BTW: My daughter is in the very final phase of wrapping up her PhD in horticulture and agricultural economics at a major southeastern university. Her dissertation is about producer, consumer and retailer preferences and practices as it relates to locally grown (though not necessarily organic) foodstuffs; especially produce, fruit, nuts etc. in the state where her university is located. So conversations about these subjects have been fairly common within our family in the last year or so.

      1. Oldkat thanks for the interesting nuggets–and best to your daughter as she wraps up what has certainly been a long road.

    25. Tom-GA

      organic food

      The word organic is so misrepresented that it would take a Philadelphia lawyer to sort it out. I have farmers in our area to just give up trying to get certified as organic as it is not worth the process. Most people who sell produce usually practice a form of organic gardening as they supply organic materials continually to their garden. (plant and animal materials in various stages of decay–manures, leaves, rotted sawdust, etc.) This makes a fine organic soil and a healthy soil. When the soil is healthy the plants are usually healthy. Organic fertilizers are not as strong as chemical fertilizers and do not give the plants the nutrients they need when the fruits need it for good production. Also if you plant at the optimum time you won’t need pesticides most of the time. Just remember healthy soils equal healthy plants. Also a little chemical fertilizer at the right time will do wonders for your garden and will not hurt anything. The taste will be just as good and healthy as from any certified organic farm.

      1. Tom the certification process was given as one of the big roadblocks when someone asked why not more of the Amish in Lancaster are farming organically.

    26. Al in Ky.

      I grew up on a farm wheree we ate lots of good, plain food that
      either we or our neighbors grew/raised on our farms. Our food
      was “organic”, “free range”, “hormone free”, etc. without our
      knowing it. (We never used any of those words). When I moved
      to the city and started buying food in the grocery store, the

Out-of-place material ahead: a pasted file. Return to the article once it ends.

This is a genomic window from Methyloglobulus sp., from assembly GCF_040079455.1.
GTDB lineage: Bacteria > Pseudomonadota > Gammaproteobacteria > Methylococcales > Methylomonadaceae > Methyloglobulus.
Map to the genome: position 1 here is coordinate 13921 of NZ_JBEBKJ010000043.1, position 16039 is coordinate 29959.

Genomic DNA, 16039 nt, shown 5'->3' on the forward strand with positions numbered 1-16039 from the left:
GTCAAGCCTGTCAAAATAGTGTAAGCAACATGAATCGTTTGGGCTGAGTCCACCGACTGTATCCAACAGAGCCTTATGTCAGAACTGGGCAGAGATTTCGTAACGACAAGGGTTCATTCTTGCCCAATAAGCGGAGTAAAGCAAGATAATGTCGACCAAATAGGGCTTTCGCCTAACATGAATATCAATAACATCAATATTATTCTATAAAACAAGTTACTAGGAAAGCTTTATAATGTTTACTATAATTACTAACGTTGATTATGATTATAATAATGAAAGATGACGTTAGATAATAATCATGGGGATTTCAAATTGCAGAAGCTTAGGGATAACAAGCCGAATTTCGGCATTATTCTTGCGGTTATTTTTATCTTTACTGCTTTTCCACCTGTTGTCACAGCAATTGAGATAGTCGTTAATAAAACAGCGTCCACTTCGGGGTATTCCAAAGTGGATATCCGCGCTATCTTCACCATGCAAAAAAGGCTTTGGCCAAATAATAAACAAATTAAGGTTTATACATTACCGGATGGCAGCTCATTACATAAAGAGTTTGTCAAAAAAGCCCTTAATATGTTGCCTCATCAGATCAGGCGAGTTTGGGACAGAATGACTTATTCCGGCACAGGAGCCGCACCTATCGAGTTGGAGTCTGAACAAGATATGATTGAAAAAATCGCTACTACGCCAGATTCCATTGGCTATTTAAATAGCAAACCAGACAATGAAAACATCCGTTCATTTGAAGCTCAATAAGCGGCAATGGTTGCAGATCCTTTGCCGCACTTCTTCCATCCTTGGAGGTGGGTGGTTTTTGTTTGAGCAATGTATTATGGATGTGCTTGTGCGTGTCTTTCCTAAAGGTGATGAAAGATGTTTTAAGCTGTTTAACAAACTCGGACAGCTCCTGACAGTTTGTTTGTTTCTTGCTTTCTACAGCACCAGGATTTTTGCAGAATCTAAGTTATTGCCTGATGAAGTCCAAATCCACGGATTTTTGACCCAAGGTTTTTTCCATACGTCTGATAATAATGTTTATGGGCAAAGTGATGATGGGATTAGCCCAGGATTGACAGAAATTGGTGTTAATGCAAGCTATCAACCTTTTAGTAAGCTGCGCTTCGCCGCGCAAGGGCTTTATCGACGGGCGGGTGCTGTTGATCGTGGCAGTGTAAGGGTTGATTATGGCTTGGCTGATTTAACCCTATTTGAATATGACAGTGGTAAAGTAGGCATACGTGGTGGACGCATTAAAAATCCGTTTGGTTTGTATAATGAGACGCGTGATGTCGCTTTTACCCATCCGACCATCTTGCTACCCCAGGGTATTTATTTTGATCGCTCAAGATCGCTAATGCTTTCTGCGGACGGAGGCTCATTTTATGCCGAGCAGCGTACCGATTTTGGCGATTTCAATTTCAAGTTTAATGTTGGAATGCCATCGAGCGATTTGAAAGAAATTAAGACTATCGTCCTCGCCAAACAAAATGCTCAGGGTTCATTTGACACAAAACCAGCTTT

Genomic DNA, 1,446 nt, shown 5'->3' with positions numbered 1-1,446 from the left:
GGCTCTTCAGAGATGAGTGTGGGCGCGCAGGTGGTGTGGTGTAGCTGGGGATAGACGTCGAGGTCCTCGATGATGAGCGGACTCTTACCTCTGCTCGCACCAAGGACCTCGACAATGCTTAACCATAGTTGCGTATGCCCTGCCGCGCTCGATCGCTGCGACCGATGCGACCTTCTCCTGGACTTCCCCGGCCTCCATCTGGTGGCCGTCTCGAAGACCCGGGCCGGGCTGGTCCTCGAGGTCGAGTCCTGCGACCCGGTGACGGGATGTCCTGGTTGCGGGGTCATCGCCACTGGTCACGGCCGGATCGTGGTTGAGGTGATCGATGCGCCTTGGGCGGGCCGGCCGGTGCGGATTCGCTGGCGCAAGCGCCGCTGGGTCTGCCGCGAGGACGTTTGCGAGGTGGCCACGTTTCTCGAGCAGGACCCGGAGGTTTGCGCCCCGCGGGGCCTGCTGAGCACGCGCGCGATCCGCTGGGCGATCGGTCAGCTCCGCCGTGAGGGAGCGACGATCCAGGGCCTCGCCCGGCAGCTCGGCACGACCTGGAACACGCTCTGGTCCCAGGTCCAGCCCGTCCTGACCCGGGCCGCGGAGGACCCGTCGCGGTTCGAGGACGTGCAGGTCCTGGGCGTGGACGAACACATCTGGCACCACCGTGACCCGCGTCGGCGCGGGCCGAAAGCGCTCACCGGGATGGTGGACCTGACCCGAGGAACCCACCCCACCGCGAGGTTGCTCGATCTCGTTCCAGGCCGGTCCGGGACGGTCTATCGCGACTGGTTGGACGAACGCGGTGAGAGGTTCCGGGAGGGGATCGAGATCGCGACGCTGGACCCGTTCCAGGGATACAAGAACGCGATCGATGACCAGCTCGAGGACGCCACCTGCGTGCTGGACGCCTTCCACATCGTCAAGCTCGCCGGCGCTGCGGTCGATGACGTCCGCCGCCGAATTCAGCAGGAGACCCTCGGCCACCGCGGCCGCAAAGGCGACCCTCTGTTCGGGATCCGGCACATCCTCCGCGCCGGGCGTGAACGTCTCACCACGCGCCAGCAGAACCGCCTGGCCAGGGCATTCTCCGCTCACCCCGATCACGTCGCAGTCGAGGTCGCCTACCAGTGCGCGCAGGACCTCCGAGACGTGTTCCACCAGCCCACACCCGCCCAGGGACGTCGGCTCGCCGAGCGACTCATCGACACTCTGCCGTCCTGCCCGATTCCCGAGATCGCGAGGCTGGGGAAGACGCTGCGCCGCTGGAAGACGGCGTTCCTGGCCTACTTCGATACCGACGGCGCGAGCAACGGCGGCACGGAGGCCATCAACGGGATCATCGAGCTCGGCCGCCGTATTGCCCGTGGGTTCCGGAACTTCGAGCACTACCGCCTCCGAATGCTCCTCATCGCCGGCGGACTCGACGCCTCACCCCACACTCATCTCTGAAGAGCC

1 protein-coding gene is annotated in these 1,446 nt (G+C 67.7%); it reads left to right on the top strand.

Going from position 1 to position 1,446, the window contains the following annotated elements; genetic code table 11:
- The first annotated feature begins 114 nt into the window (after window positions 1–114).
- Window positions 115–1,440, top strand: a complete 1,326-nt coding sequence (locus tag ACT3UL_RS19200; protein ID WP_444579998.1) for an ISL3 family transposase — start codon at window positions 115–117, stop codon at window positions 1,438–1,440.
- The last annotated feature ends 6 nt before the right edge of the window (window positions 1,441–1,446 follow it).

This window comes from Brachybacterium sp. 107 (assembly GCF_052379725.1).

vegetables tasted old, the eggs seemed watery, and the milk tasted
      weak. I would like to buy all organic or naturally grown food,
      but as many have said, it is more expensive. Yet, I also realize
      that I and most other Americans spend much less of a percentage of our income on food than persons in many other countries spend on food.

      I buy all of the produce, egg, meat,etc., that I can from Amish
      and other small family farmers. There are many,many Amish farmers
      who would like to raise much more produce to sell, but there is
      the big challenge of distribution — how to transport the produce from the rural communities to the urban areas where the demand
      exists, but yet do all of this at a price that is fair for the farmers yet affordable for the urban consumers.

    27. Slightly-handled-Order-man

      I try to buy Ontario mostly, although not necessarily organic. I think I might try to grow certain of my own vegetables next year. I remember how much better backyard garden produce tasted than stuff one gets in a store, from Mexico or the south-western USA, no offense to those onboard who live and work there. Organic does seem to be pricy. But if you can grow your own, even for personal use, you can control what you do with your product, so you can say you do your own organic, right?

    28. Dee

      Looking for Oranic Farmers in Frankin County OHIO

      Hello All,

      I would greatly appreciated if anyone can direct me to some organic farms Amish or not in Franklin County. I heard Lancaster Ohio has a large Amish population, but I am not sure of how to contact the farmers that are interested in selling live stock, fruits/veg’s and cheese etc… We prefer to buy directly from the farmer.

      If anyone has any contact, I would greatly appreciate it if you would share it with me.

      Thank you, Dee

    29. David


      To those who think you couldn’t raise anything without chemical pesticides, check on this.
      This is a great alternative to sevin dust and many other chemicals. It will kill about anything in the garden or home. It also won’t hurt you if you happen to ingest some of it

    30. Matt from CT

      Hmmm, comments from things I read above (paraphrased):

      1) Cost.

      The local farmer’s markets seem to me to be shooting themselves in the foot by price fixing. I’ve heard several comments this year about how much higher their prices are, and that everyone charges the same. Maybe the market is saturated so they’re demanding a premium, but it sure isn’t bringing in new consumers who recently read Omnivore’s Dilemma.

      And that includes both the organic and non-organic guys.

      2) What would the world look like all-organic?

      Well, how many billions of dollars of research went into the chemicals that otherwise would’ve gone into researching improved “organic” methods?

      Let’s take five data points for example:

      % of U.S. population living & working on farms:
      1860: 58%
      1910: 31%
      1940: 18%
      1970: 4.6%
      2000: 2.6%

      We improved the efficiency of our farmers from 1860 to 1910 when “organic” was there was.

      From 1910 to 1940 the big innovation was cheap supplies of nitrogen produced from natural gas. This was thanks to World War I — the U.S. built the munitions plant at Muscle Shoals, Alabama. In order to maintain it in a state of preparedness in case of a future war it was leased to a fertilizer company. (Recall the Oklahoma City bombing used fertilizer!)